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The composition and production of cathode materials used in aqueous lithium-ion batteries

Walker, Mitchell (2018) The composition and production of cathode materials used in aqueous lithium-ion batteries. Honours thesis, Murdoch University.

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Renewable sources of energy are becoming a more preferred energy source as the environmental impact of non-renewable fossil fuels becomes apparent. Lithium-ion batteries have been an attractive option for portable reliable energy sources as they possess high energy density, reliability and show little self-discharge. Most lithium-ion batteries utilise an extremely toxic electrolyte composed of a mixture of organic compounds. Aqueous batteries have been a promising research topic in recent times, as they can provide energy storage without the dangerous environmental and health impacts of traditional lithium-ion batteries.

A well-studied cathode material suitable in aqueous electrolytes is LiMn2O4. This paper aims to examine the electrochemical effects of nickel and cobalt doping in LiMn2O4 and the effect of synthesis temperature on the crystal structure. To accomplish this, LiMn2O4, LiMn1.8 Co0.2O4 and LiNi0.2Mn1.8 O4 were synthesised using a sol-gel method. Each sample was calcined at 750, 850 and 950 °C before being examined by XRD analysis, cyclic voltammetry scan and a charge-discharge test.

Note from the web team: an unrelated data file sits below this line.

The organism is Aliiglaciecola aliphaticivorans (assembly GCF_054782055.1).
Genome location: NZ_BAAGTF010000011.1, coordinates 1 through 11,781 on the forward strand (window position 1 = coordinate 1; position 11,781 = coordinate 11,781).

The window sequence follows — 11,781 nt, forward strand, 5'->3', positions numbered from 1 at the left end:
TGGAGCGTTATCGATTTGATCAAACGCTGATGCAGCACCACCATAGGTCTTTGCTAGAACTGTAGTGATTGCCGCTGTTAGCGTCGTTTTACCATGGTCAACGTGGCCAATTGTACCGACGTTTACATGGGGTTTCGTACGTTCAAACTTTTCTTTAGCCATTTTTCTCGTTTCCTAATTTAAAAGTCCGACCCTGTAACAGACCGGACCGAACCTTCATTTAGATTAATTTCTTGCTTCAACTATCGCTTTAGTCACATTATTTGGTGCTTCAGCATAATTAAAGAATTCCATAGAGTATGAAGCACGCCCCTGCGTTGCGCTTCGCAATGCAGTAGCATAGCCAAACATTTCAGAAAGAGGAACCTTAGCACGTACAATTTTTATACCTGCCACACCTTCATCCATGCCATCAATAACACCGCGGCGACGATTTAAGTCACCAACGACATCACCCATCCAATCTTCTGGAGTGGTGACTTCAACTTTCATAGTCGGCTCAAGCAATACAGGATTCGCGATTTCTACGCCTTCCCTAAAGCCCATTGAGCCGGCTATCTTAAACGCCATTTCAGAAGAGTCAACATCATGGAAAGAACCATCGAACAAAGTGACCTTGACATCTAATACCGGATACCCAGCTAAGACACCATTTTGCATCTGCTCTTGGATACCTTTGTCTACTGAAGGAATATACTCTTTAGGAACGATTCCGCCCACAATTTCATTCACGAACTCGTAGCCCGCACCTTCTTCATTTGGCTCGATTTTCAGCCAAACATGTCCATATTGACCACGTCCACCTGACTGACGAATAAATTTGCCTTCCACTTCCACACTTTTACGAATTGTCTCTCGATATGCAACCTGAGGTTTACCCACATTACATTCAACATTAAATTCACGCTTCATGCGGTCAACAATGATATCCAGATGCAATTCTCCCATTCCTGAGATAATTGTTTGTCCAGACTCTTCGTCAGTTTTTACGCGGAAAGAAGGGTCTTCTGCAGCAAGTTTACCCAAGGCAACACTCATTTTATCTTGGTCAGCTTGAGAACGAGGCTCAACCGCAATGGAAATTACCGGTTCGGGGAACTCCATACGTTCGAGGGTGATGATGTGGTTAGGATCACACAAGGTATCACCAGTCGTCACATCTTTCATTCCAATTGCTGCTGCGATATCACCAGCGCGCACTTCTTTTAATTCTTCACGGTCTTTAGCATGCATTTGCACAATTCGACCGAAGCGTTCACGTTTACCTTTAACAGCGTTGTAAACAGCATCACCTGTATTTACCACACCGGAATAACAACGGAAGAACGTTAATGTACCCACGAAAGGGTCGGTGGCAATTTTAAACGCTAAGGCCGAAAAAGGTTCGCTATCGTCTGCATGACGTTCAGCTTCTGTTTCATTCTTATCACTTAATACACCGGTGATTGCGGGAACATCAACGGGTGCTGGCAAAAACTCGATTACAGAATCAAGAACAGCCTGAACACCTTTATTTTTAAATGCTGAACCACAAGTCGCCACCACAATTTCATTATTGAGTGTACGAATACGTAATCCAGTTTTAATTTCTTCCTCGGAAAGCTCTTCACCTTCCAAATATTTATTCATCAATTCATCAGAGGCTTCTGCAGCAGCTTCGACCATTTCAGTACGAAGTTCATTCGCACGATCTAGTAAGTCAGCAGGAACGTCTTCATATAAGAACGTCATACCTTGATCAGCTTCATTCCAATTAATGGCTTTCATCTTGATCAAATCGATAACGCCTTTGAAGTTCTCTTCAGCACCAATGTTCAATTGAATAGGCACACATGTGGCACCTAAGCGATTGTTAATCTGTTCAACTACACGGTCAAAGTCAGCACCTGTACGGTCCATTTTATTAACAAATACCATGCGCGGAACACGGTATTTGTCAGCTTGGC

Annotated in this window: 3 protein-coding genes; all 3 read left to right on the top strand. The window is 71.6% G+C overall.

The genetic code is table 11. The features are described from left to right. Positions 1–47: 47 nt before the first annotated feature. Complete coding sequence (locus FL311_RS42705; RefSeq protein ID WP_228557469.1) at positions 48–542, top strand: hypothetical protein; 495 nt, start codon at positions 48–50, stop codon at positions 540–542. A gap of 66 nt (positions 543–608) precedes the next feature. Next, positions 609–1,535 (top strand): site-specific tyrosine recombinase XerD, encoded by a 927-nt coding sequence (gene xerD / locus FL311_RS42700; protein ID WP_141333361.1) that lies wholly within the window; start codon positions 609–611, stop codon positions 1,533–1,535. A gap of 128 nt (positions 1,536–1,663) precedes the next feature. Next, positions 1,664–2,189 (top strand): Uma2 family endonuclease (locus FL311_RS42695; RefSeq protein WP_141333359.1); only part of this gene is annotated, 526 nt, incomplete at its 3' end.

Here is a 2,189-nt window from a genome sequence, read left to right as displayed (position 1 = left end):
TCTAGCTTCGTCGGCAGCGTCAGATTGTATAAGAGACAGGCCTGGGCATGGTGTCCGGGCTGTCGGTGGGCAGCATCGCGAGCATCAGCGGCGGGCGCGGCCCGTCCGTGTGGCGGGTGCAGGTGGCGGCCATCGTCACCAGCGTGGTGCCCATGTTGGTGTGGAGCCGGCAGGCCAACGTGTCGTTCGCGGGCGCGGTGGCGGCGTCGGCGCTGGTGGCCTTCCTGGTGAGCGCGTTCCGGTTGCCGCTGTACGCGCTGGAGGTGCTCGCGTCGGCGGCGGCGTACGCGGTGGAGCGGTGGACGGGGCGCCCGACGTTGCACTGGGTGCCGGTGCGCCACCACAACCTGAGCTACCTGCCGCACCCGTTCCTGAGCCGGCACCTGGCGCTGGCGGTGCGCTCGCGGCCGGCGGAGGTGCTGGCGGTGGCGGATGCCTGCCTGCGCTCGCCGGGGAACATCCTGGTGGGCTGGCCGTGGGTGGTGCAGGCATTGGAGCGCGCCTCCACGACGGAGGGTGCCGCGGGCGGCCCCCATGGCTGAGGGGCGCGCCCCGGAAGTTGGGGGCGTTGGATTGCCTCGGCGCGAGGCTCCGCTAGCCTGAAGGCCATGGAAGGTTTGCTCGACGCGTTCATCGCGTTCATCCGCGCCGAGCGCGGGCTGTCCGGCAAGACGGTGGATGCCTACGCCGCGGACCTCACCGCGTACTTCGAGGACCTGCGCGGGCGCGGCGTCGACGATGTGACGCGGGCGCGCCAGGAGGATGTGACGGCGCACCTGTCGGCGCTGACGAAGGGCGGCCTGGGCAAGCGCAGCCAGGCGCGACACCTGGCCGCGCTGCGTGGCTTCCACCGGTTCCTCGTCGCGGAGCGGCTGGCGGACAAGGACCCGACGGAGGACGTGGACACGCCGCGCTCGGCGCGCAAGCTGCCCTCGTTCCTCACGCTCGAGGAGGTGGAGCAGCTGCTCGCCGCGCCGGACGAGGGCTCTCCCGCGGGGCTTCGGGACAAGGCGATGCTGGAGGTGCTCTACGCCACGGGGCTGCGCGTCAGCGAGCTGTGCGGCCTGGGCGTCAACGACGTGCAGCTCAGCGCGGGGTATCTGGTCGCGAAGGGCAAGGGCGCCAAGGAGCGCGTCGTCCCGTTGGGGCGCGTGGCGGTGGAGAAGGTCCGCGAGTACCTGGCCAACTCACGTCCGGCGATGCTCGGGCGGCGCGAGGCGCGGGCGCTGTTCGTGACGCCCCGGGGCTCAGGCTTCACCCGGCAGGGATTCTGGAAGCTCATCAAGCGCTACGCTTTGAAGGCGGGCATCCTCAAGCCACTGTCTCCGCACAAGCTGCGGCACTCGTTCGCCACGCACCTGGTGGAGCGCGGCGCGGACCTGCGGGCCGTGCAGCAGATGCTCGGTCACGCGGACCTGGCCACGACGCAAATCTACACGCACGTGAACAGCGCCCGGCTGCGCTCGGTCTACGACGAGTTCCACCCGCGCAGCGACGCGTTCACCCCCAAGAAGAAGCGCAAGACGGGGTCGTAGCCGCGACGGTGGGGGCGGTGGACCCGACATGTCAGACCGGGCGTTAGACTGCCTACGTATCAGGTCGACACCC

The results of this study show the calcination temperature has a large impact on the structure and electrochemical performance of the battery. There was no clear trend in reversibility with the LiMn2O4, however, Li Co0.2Mn1.8O4 demonstrated increased reversibility with increasing calcination temperature, and in general, showed superior reversibility compared to LiMn2O4. Introduction of nickel showed no significant change in reversibility compared to the undoped version, however reversibility of LiMn1.8 Ni0.2O4 decreased with increased calcination temperature.

The discharge capacity test showed 750 °C to be the optimal temperature for synthesis of LiMn2O4 and LiCo0.2Mn1.8O4 whilst 950 °C was the best performing nickel doped variant. Overall, an introduction of cobalt was observed to increase discharge capacity by 5.0 % (0.589 mAh compared to 0.560 mAh), whilst nickel reduced discharge performance by 2.8 % (0.544 mAh vs 0.590 mAh).

Item Type: Thesis (Honours)
Supervisor(s): Aleksandar, Nikoloski, Issa, Touma and Singh, Pritam
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